Audi's digital showroom is the ultimate car buying experience

Audi City
Audi City's digital experience blows apart the notion that you need the car sitting in front of you

Cars are touchy-feely, physical things, right? The noise of an engine, the texture of leather, the ergonomics of an interior.

Perhaps, but we've just experienced the world's first digital car dealership courtesy of Audi and it pretty much blows apart your assumptions about what's important when buying a car.

The dealership is located in the heart of London on Piccadilly. Situated on the site of what was previously Mayfair Audi, it's not an obvious place to put a normal car dealership.

The traffic's awful. Space is tight. But a digital dealership? That's very different. The core setup involves two floors.

Digital dealings

On the top floor, there's space for a trio of display cars. Audi rotates the models every 10 days or so, though the glacier white R8 currently situated up front is doing such a good job of drawing crowds it will stick around a little longer.

But forget the cars (yes, really). It's the quartet of large touch-displays and accompanying multi-panel display wall that matter.

The touch displays are roughly 40 inches in diagonal and each one is linked to a multi-panel display wall. The interface on the touch display is a little like the online car configurators most brands now offer.

Touchy feely

But it's slicker, faster, more interactive. You can configure any current Audi and have access to the full range of options. That makes for millions of final configurations (Audi says the grand total is no fewer than 120 million configurations from some 40-odd models) such is the breadth of materials, colours and technologies on offer these days.

Audi City

It's quick and fun. But then it gets better. As you go along, at any stage you can fling your Audi-in-development onto the display wall, gesture stylee, giving you a near life-sized view of your personal configuration.

Once it's up there, you can manipulate, change the viewing angle and so on, using the touch display. Both exterior and interior views are on offer. Check out the video below to see just how the system works.

What's more, the wall display also has Microsoft Kinect motion sensors built in. Unfortunately, customer research found that many people are embarrassed to stand in front of the display and use hand gestures. So, functionality is currently limited. But it's in there waiting to be switched back on as soon as Joe Public can cope with it.

Private dealings

Upstairs, there's also a table with tactile and visual samples of various paint and and material finishes. Once you have your ideal configuration, you can print it out, complete with a code that's compatible with the online configurator. Simply head to and plug it in.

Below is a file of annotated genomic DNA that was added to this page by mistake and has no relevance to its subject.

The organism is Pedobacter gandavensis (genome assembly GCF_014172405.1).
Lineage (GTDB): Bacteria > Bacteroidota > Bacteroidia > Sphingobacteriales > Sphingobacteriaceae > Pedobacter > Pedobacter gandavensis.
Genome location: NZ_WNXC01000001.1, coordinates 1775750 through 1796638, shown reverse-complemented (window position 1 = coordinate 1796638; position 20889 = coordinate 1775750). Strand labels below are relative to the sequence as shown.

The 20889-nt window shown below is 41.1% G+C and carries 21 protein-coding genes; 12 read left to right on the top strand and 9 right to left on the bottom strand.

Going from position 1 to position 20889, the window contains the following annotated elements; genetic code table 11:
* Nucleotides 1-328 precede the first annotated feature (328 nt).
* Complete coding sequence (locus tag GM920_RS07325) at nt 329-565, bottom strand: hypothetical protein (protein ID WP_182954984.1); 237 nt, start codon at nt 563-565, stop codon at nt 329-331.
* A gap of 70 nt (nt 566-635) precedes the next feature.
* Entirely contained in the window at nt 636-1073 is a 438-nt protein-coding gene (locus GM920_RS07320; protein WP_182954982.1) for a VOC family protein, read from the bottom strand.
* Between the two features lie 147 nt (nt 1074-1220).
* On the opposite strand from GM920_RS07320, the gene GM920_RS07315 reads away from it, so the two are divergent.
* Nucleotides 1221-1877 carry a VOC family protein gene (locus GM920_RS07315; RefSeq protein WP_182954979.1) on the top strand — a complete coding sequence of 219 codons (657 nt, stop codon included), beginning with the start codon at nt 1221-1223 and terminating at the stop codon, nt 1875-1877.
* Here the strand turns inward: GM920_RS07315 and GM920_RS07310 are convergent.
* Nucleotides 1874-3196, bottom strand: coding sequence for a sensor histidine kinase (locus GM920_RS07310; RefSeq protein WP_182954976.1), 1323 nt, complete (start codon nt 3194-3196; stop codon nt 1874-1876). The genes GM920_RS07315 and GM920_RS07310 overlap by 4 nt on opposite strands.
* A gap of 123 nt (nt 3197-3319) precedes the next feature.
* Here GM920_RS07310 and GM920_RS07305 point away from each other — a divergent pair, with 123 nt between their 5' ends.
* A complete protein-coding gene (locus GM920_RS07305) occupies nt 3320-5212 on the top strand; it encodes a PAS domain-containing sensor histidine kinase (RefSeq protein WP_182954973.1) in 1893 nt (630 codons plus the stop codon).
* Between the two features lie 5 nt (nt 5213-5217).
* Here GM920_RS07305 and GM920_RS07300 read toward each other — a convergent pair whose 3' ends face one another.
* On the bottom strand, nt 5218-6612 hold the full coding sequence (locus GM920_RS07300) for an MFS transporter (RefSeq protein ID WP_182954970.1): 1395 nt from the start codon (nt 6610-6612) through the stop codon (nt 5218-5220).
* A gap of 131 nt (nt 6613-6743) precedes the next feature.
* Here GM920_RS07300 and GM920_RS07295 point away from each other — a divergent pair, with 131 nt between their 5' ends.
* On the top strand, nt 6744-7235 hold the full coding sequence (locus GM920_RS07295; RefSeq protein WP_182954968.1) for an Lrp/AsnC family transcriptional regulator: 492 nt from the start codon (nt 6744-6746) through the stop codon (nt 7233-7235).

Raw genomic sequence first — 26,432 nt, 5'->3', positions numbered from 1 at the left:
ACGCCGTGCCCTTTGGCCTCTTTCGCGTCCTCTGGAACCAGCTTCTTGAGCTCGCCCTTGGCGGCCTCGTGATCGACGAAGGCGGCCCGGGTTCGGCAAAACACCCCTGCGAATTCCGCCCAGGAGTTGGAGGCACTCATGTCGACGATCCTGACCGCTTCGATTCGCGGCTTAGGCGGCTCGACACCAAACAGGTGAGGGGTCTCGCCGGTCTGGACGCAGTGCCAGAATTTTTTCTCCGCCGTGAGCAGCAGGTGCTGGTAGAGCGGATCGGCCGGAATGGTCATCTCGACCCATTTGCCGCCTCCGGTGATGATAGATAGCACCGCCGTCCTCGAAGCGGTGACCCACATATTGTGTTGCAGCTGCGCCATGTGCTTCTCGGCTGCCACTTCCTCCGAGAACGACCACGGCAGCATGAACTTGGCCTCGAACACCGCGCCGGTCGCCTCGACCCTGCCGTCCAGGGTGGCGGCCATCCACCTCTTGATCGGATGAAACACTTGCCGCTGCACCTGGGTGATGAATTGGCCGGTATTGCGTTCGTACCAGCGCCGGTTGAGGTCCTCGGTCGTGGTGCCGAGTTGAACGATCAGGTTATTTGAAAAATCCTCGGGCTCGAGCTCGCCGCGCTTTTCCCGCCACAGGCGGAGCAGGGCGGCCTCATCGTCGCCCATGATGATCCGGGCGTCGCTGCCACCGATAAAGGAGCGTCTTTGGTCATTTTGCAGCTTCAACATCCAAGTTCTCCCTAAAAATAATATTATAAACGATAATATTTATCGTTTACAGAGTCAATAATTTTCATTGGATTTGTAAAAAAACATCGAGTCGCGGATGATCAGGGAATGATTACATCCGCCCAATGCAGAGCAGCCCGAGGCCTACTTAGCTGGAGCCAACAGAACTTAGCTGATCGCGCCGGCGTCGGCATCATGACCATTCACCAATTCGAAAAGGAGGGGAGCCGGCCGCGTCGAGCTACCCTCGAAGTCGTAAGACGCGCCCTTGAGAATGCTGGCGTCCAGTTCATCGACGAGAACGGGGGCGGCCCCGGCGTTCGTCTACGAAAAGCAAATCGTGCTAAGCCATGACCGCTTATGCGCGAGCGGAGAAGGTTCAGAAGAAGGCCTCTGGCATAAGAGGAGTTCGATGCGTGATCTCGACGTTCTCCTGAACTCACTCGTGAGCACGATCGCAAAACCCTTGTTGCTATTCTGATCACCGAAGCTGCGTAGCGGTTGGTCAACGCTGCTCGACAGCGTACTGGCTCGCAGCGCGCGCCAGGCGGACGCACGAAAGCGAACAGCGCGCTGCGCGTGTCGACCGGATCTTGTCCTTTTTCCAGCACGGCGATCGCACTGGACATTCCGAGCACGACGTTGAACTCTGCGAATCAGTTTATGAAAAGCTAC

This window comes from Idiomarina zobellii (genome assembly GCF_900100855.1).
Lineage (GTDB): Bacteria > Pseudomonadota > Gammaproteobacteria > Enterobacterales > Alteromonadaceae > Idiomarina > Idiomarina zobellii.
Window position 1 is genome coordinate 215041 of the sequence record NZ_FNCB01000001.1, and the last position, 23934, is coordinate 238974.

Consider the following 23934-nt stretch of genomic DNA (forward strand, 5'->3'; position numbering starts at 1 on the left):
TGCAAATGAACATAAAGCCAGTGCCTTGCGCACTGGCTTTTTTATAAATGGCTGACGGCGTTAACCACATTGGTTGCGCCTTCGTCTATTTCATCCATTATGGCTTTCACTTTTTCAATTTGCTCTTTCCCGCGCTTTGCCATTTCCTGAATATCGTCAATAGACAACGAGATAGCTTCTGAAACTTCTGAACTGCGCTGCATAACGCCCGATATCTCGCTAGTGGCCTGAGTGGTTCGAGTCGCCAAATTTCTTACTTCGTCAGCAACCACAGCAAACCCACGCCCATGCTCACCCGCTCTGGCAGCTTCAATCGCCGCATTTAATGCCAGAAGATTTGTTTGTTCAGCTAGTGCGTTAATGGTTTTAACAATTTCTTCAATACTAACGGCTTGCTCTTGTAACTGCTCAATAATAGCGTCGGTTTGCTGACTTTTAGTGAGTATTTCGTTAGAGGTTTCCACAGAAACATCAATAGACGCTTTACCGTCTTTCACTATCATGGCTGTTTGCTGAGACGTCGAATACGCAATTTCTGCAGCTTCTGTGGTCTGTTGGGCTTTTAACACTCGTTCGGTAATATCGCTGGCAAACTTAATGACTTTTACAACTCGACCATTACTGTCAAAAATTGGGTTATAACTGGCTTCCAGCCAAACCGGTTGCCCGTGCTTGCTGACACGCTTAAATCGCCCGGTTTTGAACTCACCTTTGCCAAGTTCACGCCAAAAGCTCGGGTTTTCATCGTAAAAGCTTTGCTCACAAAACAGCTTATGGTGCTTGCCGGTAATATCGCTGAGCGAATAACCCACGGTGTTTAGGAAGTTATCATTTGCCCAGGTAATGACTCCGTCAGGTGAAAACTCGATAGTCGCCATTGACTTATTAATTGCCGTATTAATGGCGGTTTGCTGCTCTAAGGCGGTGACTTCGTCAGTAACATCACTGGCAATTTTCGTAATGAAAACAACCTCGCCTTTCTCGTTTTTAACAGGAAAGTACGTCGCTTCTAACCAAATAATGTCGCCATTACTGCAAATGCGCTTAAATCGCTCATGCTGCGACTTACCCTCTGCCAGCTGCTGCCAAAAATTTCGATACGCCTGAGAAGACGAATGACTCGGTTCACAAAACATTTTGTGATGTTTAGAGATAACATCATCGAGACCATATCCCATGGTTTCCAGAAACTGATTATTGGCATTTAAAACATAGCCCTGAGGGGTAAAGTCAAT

Audi City

Downstairs is where things get really serious. Because this is also a fully fledged dealership. You can order, negotiate a discount, pay for and collect your Audi from this mainly digital dealership. And yes, you can arrange test drives, too.

Meeting rooms, again with the touch and wall displays, allow you to finalise things and do deals with a little more privacy/ There's also a more open plan area designed to allow families with children to enjoy the process with a little more flexibility.

What's interesting is just how well it works. For starters, it's a brilliant way to get a feel for your perfect Audi. With so many options on offer, you're lucky if there's a model in the right colour in a normal showroom, much less one with the precise set of options you fancy.

Interactive experience

There's also something much more relaxing and inviting about the digital experience. Normal car showrooms can be austere, intimidating places. Perhaps it's the increased level of interactivity, the fact that the buyer feels in control rather than at the mercy of a salesman.

Audi City

Whatever, it's a really interesting new take on car buying. Audi definitely has a march on the competition here. And so the sales figures apparently prove. Since it opened this summer, sales are up 60 per cent on Mayfair Audi as it was over the same period last year.

If you're thinking about buying an Audi or you just like cars and tech, we suggest you drop by. Every other car showroom feels so last century by comparison.


Technology and cars. Increasingly the twain shall meet. Which is handy, because Jeremy (Twitter) is addicted to both. Long-time tech journalist, former editor of iCar magazine and incumbent car guru for T3 magazine, Jeremy reckons in-car technology is about to go thermonuclear. No, not exploding cars. That would be silly. And dangerous. But rather an explosive period of unprecedented innovation. Enjoy the ride.